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US approval for first ever cannabis-based medicine

UK company's Epidiolex tipped to be blockbuster

GW Pharma has gained an historic approval for its drug Epidiolex, the first ever prescription medicine derived from cannabis.

Epidiolex is the first medicine based on highly-purified, plant-derived cannabidiol (CBD), which lacks the high associated with marijuana, and is the first in a new category of anti-epileptic drugs (AEDs).

The oral solution is now approved to treat seizures associated with Lennox-Gastaut syndrome (LGS) or Dravet syndrome in patients two years of age or older, two of the most difficult-to-treat epilepsy related conditions.

Analysts believe that if GW Pharma can successfully commercialise the drug in the US and other major global markets, and add further indications, it could have a blockbuster treatment on its hands worth $2-3billion a year.

The company will have to wait a little longer before it can launch the product, however, because its active ingredient, CBD, needs to be rescheduled under US law.  Even though it doesn’t produce a high, CBD is still categorised as a Schedule 1 substance, which is for drugs with no therapeutic value and high probability of abuse.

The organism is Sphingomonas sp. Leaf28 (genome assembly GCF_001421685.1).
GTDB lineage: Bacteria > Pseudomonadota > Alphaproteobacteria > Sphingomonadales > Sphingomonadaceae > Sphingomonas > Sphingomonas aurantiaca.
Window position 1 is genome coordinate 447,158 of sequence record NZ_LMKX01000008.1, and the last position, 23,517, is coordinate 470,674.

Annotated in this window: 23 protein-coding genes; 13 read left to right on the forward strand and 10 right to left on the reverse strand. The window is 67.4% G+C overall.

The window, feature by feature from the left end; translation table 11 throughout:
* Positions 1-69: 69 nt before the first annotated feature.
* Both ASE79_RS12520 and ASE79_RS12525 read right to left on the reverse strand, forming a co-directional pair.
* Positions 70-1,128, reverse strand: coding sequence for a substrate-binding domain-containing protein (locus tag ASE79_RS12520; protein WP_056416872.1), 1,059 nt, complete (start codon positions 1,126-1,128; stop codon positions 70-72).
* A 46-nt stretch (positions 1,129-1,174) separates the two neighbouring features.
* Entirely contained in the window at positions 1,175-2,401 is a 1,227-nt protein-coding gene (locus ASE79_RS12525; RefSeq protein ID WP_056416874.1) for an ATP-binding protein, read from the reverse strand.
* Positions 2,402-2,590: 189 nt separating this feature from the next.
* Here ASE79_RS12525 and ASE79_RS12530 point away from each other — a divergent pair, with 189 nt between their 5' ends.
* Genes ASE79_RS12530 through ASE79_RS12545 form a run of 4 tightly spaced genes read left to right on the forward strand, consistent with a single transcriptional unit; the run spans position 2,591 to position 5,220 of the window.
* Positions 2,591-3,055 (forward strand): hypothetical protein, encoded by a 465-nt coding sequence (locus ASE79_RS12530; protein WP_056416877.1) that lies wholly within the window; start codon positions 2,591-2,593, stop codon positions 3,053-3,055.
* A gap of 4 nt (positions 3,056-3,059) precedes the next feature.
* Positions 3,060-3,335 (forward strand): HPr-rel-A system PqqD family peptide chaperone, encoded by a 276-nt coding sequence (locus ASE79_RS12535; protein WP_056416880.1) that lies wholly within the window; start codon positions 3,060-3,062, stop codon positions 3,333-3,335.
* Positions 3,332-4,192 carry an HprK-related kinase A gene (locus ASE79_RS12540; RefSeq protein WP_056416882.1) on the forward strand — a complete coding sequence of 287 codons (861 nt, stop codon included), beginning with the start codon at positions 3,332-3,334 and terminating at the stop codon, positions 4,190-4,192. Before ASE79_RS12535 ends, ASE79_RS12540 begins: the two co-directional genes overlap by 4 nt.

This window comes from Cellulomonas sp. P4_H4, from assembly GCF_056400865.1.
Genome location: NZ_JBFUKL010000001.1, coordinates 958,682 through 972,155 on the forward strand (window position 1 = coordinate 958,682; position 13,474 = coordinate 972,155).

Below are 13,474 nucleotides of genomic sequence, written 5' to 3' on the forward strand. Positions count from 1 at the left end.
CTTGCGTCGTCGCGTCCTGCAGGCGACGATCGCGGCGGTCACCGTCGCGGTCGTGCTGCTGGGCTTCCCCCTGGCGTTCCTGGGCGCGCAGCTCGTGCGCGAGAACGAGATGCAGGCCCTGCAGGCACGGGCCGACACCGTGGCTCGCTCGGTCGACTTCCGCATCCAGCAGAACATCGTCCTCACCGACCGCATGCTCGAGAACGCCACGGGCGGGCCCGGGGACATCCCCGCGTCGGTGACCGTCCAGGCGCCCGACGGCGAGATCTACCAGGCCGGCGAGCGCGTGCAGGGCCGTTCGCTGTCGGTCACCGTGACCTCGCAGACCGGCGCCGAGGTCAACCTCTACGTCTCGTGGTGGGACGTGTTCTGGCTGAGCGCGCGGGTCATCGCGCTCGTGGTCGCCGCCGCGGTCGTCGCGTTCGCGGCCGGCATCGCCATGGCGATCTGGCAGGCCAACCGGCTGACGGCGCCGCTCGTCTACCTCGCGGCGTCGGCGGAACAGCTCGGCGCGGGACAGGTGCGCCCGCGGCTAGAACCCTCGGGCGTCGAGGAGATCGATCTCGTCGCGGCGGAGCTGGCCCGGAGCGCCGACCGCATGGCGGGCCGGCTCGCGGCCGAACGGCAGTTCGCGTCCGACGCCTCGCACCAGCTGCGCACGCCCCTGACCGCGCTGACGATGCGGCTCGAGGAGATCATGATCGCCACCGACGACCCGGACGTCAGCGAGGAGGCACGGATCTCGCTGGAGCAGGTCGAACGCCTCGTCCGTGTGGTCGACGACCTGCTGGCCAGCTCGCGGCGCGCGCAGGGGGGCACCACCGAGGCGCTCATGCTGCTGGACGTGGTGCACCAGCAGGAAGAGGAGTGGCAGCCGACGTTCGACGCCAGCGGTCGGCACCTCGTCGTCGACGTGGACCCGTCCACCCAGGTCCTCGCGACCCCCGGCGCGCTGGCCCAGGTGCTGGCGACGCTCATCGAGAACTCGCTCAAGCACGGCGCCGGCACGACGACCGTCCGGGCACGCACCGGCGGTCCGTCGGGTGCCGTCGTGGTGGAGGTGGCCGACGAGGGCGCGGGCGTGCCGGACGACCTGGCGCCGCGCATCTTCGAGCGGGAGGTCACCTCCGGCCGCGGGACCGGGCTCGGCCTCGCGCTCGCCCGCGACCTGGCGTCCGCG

Once this recategorisation is completed within the next 90 days, GW Pharma will launch Epidiolex in the US.

The company has come a long way since two British biotech entrepreneurs, Geoffrey Guy and Brian Whittle, established the company in 1998.

Having battled against misconceptions about the therapeutic mechanism of their cannabinoid medicines, and having persuaded regulators in the UK, US and beyond to accommodate their medicines, the Epidiolex approval is the company’s big breakthrough.

Justin Gover

The company’s first CBD product was Sativex, first approved over a decade ago, but Epidiolex has built up a more compelling evidence base in these hard-to-treat conditions.

“Today’s approval of Epidiolex is a historic milestone, offering patients and their families the first and only FDA-approved CBD medicine to treat two severe, childhood-onset epilepsies,” said Justin Gover, GW’s chief executive.

“This approval is the culmination of GW’s many years of partnership with patients, their families, and physicians in the epilepsy community to develop a much needed, novel medicine. These patients deserve and will soon have access to a cannabinoid medicine that has been thoroughly studied in clinical trials, manufactured to assure quality and consistency, and available by prescription under a physician’s care.”

Phase 3 studies showed Epidiolex added to other epilepsy therapies significantly reduced the frequency of seizures in patients with LGS and Dravet syndrome. The drug was generally well tolerated, though the most common adverse reactions included somnolence, decreased appetite, diarrhoea; transaminase elevations and fatigue.

GW Pharma has already filed with the FDA for a second indication, in Tuberous Sclerosis Complex, with a decision expected in Q1 2019

In Europe, the EMA is also reviewing the drug for the same two conditions, with a decision expected in the first quarter of 2019.

The company is already gearing up for the drug’s launch in Europe, with commercial teams now in place in five major European markets.

Article by
Andrew McConaghie

26th June 2018

From: Regulatory



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